Astronaut Mom-of-2 Will Join the First All-Civilian Spacewalk While Helping Sick Kids Back Home (Exclusive)

On any given night at Anna Menon’s home in Houston, the 38-year-old mother and her son, James, 6, act out a ritual that combines Menon’s passion for space with her parental need to get her oldest child to sleep

Published Time: 25.05.2024 - 18:31:09 Modified Time: 25.05.2024 - 18:31:09

On any given night at Anna Menon’s home in Houston, the 38-year-old mother and her son, James, 6, act out a ritual that combines Menon’s passion for space with her parental need to get her oldest child to sleep.

“James came up with it,” she says.

“He asks me to rocket him into his bed, so I basically grab hold of his legs, and we do this countdown: 10, nine, eight ... Then we blast off as I push him up to his top bunk before I hug him goodnight.”

In the coming weeks James — along with his 3-year-old sister Grace and their dad, Anil, 47 — will watch Menon, a SpaceX mission specialist and medical officer, perform a grown-up version of their nightly pastime.

She will be blasting off from the Kennedy Space Center in Florida with three other crew members — Jared Isaacman, Scott Poteet and Sarah Gillis — on the Polaris Dawn, a trailblazing private space mission that is set to fly deeper into the cosmos (870 miles, to be exact) than any other since the Gemini 11 took off in 1966.

For more on Menon and the Polaris Dawn mission, pick up this week's PEOPLE, on newsstands now, or subscribe.

“This is a stepping stone,” says Menon. “It’s helping to build technologies that will get humans closer to Mars and beyond.”

That’s not the only goal. Once Menon is floating among the stars, “I’m going to read a children’s book I wrote, Kisses from Space, to both my kids as well as some of the brave kids at St. Jude Children’s Research Hospital,” she says of a live feed to raise funds for the Tennessee-based health care facility that focuses on childhood cancer and other pediatric diseases.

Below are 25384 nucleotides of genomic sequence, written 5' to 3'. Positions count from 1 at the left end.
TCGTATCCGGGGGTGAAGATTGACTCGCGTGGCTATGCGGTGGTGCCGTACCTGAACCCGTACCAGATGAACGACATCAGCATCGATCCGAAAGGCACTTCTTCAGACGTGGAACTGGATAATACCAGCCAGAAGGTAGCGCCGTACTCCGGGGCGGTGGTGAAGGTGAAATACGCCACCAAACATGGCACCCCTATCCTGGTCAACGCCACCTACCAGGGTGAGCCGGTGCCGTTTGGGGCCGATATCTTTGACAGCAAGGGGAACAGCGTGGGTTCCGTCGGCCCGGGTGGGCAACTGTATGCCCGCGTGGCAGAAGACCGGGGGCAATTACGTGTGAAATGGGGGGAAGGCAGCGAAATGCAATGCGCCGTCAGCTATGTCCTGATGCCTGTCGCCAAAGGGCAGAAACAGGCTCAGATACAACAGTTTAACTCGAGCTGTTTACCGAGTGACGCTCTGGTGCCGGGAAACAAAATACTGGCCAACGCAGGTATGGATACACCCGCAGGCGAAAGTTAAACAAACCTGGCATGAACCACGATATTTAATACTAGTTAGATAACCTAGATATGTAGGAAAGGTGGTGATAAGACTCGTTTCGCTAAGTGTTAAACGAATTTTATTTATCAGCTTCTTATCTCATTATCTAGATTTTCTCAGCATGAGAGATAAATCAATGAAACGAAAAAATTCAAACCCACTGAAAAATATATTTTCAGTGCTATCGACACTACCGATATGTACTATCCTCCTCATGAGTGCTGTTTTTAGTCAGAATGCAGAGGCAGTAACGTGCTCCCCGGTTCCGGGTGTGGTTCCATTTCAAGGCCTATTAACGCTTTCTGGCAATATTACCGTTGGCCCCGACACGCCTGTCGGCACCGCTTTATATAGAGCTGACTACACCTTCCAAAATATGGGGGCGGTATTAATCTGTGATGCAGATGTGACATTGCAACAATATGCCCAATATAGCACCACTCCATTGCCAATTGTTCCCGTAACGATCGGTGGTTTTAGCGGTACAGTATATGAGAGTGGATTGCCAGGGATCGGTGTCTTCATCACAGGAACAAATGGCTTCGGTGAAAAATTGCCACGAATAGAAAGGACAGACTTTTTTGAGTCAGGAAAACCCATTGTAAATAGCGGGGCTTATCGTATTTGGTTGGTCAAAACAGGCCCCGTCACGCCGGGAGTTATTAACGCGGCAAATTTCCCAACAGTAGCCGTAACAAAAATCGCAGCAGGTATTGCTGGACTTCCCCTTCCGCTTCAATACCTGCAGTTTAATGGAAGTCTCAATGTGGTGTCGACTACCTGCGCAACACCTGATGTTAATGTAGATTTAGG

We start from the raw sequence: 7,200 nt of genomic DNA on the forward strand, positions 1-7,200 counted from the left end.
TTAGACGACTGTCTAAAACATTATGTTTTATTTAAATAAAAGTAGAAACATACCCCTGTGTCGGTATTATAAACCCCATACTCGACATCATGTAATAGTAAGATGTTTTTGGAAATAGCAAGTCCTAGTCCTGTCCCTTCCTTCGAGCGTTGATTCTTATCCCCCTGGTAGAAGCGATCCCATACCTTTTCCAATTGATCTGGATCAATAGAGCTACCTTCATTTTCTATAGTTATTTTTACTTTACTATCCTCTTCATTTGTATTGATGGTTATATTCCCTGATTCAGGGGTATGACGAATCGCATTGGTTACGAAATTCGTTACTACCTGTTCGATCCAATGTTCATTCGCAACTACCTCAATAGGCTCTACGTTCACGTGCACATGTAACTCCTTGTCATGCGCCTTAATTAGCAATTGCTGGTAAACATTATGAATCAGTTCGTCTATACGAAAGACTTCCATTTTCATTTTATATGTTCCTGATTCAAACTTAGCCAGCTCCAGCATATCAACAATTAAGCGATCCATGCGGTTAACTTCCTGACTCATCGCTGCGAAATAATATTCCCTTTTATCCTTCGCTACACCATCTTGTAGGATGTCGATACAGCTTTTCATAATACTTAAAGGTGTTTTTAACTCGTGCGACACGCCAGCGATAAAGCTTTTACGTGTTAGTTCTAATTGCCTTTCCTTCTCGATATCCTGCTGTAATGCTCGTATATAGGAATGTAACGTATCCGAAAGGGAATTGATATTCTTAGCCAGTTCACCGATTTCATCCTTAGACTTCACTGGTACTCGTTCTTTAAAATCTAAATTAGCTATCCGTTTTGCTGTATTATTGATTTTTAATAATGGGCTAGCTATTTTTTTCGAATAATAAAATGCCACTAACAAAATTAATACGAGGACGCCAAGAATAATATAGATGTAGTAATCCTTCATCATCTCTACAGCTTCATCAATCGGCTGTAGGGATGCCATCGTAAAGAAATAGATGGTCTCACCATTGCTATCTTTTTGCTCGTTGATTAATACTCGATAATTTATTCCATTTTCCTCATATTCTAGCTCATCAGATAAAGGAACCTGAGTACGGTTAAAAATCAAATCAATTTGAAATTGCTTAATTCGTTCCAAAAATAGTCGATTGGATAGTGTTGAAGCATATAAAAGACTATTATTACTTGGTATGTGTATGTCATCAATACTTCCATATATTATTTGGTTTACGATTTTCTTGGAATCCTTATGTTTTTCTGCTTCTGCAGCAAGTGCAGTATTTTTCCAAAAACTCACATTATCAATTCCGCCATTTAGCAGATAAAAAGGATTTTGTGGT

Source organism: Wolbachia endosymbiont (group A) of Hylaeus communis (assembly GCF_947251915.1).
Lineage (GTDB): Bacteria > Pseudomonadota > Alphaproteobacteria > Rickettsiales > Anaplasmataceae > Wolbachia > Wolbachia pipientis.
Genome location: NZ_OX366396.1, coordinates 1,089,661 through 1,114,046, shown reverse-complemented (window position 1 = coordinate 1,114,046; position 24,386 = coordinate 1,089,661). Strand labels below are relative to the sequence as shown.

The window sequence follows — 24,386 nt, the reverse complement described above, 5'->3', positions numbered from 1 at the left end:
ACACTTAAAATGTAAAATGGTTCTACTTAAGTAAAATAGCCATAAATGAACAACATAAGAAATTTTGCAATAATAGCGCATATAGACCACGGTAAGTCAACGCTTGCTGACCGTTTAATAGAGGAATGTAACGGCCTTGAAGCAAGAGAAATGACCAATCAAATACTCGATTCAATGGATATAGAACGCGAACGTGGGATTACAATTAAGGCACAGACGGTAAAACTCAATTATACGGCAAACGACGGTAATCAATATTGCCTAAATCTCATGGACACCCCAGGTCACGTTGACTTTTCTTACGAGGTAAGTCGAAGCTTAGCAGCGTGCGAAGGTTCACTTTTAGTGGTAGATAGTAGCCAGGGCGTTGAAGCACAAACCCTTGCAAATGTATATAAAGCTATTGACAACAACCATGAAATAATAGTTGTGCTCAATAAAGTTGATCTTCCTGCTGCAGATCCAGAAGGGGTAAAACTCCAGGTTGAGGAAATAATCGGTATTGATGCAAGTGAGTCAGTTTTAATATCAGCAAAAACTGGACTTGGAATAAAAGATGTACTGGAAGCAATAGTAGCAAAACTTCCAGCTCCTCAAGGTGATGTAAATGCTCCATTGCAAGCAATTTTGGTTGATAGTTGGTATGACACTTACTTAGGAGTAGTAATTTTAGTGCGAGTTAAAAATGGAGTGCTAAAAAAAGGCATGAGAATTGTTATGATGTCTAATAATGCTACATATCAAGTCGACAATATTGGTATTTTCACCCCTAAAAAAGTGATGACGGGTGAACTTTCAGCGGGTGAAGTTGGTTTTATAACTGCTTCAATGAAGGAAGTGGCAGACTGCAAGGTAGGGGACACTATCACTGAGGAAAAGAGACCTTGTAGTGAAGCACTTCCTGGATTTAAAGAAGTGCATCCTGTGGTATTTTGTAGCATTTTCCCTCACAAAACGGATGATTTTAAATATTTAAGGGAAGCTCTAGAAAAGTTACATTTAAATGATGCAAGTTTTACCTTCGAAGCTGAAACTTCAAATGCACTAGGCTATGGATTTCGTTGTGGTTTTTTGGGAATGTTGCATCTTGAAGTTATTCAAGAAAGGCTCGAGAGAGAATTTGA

A previous SpaceX flight, the Inspiration4, pulled in more than $250 million, and Menon says they want to add to that: “We can make huge strides for our collective future but also address the problems here on Earth today.”

During the Polaris Dawn’s five-day journey, funded and commanded by Isaacman, a billionaire tech entrepreneur, the crew will attempt the first-ever all-civilian spacewalk outside the ship and carry out more than 40 experiments to help understand the effects of spaceflight and radiation on humans. < -


“Inspiration4 and now the Polaris program missions are very small steps in the direction of opening this last great frontier," says Isaacman, 41. "There is so much we stand to learn ... The answers are out there and so much more. We just need to get out there and explore. Who knows what we may find.”

Floating outside their Dragon capsule in the inky-black vastness of space is an experience that crew member and SpaceX engineer Gillis, 30, is especially looking forward to.

"Completing this spacewalk will test our training and teamwork, but we're ready," she says.

Menon and Poteet, a 50-year-old retired Air Force lieutenant colonel-turned-SpaceX pilot, will remain inside the capsule during the space walk but all four will be exposed to the void.

"We hope to inspire future generations to dream bigger and reach for the stars," Gillis says.

The Polaris Dawn hasn’t finalized its launch date but is planning for no earlier than this summer. The expedition was pushed back several years as the team worked to fine-tune the dizzying array of technology they need, including suits for the crew to wear outside their capsule as it travels 17,500 mph in temperatures ranging from 250 degrees below zero to 250 degrees above. (They won’t feel the velocity in the same way as on Earth.)

Past astronauts have recounted a curious detail from their trips, insisting that space sometimes smells like gunpowder or burnt food. “I’ll let you know,” Menon says, “when we come back.”

The trip is the culmination of what she calls a “childhood dream” that started on a fourth-grade field trip to Houston’s NASA Johnson Space Center.

Menon later spent seven years at the famed agency, serving as a biomedical engineer in mission control before heading to SpaceX, where she was tapped to become an astronaut in 2022.

“I’m incredibly proud,” says her husband, Anil, a veteran NASA and SpaceX flight surgeon and astronaut. “It’s been unbelievable to be by her side, watching this journey.”

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